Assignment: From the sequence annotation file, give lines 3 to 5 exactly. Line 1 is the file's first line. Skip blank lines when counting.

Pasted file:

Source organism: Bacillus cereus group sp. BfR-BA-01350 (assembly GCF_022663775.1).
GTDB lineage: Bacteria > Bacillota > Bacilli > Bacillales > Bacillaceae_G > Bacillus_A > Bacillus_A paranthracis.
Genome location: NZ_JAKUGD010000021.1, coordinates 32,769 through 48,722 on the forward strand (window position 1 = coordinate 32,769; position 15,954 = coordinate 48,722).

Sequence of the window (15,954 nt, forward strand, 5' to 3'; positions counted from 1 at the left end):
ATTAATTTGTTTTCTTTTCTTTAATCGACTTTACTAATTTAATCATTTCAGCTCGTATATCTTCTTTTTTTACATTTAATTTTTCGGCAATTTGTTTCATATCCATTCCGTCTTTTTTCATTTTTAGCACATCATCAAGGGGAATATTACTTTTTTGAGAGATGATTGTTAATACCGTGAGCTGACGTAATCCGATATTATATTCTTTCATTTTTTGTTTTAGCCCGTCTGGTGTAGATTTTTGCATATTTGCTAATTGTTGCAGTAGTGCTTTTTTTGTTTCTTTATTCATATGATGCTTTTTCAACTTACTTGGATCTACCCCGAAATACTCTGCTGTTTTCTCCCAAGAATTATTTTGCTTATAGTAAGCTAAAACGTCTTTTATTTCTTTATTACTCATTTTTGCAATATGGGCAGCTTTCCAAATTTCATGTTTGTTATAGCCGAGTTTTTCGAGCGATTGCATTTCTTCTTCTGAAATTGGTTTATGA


Genome location: NZ_JAKUGD010000021.1, coordinates 32,769 through 48,722 on the forward strand (window position 1 = coordinate 32,769; position 15,954 = coordinate 48,722).

Sequence of the window (15,954 nt, forward strand, 5' to 3'; positions counted from 1 at the left end):
ATTAATTTGTTTTCTTTTCTTTAATCGACTTTACTAATTTAATCATTTCAGCTCGTATATCTTCTTTTTTTACATTTAATTTTTCGGCAATTTGTTTCATATCCATTCCGTCTTTTTTCATTTTTAGCACATCATCAAGGGGAATATTACTTTTTTGAGAGATGATTGTTAATACCGTGAGCTGACGTAATCCGATATTATATTCTTTCATTTTTTGTTTTAGCCCGTCTGGTGTAGATTTTTGCATATTTGCTAATTGTTGCAGTAGTGCTTTTTTTGTTTCTTTATTCATATGATGCTTTTTCAACTTACTTGGATCTACCCCGAAATACTCTGCTGTTTTCTCCCAAGAATTATTTTGCTTATAGTAAGCTAAAACGTCTTTTATTTCTTTATTACTCATTTTTGCAATATGGGCAGCTTTCCAAATTTCATGTTTGTTATAGCCGAGTTTTTCGAGCGATTGCATTTCTTCTTCTGAAATTGGTTTATGA